Various lifestyle and biological differences put women at risk for different forms of cancer than men. Understanding how cancer affects women differently can be crucial, as it can lead women to be more aware of their bodies and to be on the alert for the more notable symptoms of cancer that may arise. An early diagnosis is crucial for survival regardless of the type of cancer because the disease becomes more difficult to treat as it spreads through and begins to affect other parts of the body.
Most women are aware of the status of breast cancer and its dangers, as it is the second most common form of cancer that women experience after skin cancer, which is in most instances not as life threatening. However, other forms of cancer women should be educated about include colorectal, cervical, ovarian, skin, lung, and endometrial cancers, all of which present as the most common for women. What follows is a brief overview of these cancers, and what women should be aware of when it comes to recognizing the symptoms and screening to catch these cancers early.
There has been much debate in the medical community as to the efficacy of mammograms in younger patients. However, every woman who has reached the age of 40 should be receiving an annual mammogram, as the risk of breast cancer increases exponentially after this age. In addition to a clinical check for breast cancer as a part of their regular exam, younger women should be aware of the importance of checking their breasts on a regular basis for lumps, leakage from the nipples, and other irregularities that may indicate a problem. Those with a family history of breast cancer or other factors such as obesity or smoking that may heighten their risk may also opt for other methods of examination such as MRI under the recommendation of their doctor.
Cervical, Endometrial, and Ovarian Cancer
Cancers of the reproductive system can occur in women of all ages although the types of cancer than women experience may change depending on age. While the risk of endometrial cancer (or cancer of the lining of the uterus) and ovarian cancer increases with age, any woman who has been sexually active and who may have been exposed to the HPV virus can be at risk for cervical cancer. A regular pap test is crucial for the identification of cervical cancer before it is allowed to spread, while women should be on the alert for reproductive changes such as excessive bleeding, bleeding between periods, pelvic pain, and swelling that may indicate a problem.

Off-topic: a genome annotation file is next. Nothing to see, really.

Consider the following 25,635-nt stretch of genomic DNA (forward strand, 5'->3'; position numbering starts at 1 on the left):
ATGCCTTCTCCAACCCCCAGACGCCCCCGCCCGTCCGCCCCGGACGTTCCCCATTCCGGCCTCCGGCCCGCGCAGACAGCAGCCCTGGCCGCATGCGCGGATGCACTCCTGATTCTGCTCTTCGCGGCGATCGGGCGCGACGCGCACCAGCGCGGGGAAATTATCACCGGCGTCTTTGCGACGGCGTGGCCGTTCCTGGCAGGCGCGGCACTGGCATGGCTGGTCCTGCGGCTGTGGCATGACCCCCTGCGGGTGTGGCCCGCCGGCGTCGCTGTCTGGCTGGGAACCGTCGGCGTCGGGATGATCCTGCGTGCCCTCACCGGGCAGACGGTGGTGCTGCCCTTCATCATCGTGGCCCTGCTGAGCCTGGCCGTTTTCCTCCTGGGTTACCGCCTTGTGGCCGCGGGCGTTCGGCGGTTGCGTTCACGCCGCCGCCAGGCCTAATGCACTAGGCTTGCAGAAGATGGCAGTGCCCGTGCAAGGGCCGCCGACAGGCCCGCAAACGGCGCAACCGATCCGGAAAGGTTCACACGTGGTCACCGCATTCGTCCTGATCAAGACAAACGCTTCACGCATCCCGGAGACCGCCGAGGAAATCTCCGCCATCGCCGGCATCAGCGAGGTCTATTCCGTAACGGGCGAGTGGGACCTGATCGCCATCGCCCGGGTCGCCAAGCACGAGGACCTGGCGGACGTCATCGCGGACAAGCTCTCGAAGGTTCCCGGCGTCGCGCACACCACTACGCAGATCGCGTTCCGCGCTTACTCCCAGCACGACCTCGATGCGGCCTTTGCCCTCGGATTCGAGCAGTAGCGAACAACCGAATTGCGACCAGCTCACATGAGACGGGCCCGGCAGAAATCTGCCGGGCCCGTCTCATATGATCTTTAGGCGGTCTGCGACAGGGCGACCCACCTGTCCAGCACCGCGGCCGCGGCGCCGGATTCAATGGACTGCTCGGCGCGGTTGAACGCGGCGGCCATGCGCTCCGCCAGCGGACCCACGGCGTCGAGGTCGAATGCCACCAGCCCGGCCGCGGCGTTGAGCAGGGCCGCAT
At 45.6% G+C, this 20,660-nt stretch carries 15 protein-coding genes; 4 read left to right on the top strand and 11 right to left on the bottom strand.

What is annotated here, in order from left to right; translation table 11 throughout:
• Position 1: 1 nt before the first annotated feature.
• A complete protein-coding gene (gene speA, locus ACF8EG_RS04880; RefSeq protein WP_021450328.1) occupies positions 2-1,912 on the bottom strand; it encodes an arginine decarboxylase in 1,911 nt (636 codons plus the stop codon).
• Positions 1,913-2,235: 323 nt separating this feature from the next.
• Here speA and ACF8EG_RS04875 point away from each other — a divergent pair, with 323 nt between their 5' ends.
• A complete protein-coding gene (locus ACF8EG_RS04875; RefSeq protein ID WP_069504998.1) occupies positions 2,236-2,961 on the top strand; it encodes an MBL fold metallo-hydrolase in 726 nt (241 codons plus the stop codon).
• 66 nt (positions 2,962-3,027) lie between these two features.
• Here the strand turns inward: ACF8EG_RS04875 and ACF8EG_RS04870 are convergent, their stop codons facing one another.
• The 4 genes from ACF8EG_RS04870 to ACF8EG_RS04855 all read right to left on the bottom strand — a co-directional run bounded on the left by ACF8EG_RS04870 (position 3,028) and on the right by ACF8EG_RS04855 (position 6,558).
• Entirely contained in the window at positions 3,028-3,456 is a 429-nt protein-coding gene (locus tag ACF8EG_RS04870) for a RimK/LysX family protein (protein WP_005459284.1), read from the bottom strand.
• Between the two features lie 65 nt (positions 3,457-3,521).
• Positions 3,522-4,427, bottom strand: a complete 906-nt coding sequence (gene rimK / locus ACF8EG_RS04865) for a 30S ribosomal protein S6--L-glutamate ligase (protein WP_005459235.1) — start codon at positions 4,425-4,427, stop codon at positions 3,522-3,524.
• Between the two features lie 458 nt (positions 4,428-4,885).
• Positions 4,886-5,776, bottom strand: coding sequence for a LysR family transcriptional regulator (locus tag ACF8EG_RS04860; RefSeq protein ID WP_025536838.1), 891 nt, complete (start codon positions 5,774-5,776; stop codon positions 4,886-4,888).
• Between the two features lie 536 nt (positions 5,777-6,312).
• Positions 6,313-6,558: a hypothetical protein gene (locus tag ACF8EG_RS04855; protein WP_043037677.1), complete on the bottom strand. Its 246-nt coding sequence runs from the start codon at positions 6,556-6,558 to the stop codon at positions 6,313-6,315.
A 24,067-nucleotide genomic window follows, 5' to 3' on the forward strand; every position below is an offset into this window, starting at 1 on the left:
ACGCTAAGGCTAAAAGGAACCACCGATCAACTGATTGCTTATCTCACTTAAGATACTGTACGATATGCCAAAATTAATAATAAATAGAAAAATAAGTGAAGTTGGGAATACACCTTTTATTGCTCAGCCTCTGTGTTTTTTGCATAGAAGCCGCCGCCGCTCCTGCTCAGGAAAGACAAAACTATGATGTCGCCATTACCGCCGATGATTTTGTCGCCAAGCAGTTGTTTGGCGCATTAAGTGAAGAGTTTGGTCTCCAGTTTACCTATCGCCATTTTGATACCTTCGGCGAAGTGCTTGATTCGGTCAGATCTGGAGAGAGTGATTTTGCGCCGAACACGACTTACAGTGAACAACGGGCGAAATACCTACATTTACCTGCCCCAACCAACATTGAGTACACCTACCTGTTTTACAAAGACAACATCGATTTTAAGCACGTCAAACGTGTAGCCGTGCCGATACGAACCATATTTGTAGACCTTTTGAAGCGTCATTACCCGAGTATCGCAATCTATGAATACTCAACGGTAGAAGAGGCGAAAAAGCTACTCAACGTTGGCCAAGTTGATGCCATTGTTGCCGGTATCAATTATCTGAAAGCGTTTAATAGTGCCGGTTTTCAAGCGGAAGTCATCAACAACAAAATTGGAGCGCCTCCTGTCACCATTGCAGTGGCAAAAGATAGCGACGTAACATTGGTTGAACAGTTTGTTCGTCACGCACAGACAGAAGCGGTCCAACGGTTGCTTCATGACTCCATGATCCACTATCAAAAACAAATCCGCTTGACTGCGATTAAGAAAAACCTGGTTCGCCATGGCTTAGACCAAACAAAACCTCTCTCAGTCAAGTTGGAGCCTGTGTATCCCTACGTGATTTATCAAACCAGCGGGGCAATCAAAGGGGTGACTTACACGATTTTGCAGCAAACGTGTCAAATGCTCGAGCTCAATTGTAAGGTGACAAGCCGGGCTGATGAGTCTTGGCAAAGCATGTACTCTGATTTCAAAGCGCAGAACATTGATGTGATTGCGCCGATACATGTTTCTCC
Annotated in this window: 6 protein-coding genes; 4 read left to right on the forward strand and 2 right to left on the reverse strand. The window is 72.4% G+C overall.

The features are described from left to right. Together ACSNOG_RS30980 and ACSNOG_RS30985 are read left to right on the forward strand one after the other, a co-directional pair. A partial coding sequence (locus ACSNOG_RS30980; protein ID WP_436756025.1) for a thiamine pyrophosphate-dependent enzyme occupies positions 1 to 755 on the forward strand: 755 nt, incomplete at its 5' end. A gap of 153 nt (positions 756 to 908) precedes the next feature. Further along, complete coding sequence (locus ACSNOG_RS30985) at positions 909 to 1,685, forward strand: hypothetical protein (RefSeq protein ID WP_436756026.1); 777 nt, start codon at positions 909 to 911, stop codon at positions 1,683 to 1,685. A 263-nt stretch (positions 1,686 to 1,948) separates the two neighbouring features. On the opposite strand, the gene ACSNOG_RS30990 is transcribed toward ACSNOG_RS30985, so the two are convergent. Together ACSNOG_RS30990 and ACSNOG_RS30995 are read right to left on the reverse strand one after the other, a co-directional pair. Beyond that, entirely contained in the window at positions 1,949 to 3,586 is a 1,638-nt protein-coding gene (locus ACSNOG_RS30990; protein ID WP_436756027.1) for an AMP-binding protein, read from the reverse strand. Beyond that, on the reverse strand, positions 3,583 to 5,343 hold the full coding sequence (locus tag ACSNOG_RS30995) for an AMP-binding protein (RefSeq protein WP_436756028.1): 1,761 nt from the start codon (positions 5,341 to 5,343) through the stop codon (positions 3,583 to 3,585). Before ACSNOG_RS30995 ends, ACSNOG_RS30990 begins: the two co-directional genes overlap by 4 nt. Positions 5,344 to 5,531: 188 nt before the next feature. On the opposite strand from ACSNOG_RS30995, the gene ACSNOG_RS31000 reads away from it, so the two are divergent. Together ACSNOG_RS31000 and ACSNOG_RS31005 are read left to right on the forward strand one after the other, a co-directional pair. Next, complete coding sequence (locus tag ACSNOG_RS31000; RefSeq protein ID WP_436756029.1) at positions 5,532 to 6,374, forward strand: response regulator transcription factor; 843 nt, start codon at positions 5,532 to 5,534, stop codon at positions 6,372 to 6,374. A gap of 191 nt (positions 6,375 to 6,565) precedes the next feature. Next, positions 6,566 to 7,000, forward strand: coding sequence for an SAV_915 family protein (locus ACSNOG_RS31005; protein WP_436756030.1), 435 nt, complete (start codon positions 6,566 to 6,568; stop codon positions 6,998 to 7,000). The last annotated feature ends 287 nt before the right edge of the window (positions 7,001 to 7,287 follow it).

Report all abnormal changes to a doctor. Both smokers and non-smokers who experience chest pain, excessive coughing, or an increased number of upper respiratory infections should contact a doctor immediately for a lung cancer screening . Remember – only 80% of women who get lung cancer smoked prior to their diagnosis.
Women should always be on the alert for changes to their skin such as abnormal mole growth or lesions. Report abdominal discomfort, changes in bowel movements, and rectal bleeding to a doctor – there is a high incidence of colorectal cancers in both male and female patients, and both can be incredibly serious if not dealt with immediately.
Being aware of your body and understanding when something simply isn’t right – whether it’s an unusual growth, a lump, or simply an unexplained feeling of fatigue – is your greatest weapon in the fight against cancer. By alerting your doctor to any and all symptoms you may be experiencing you can identify and treat these potentially fatal diseases before they have the chance to become more serious.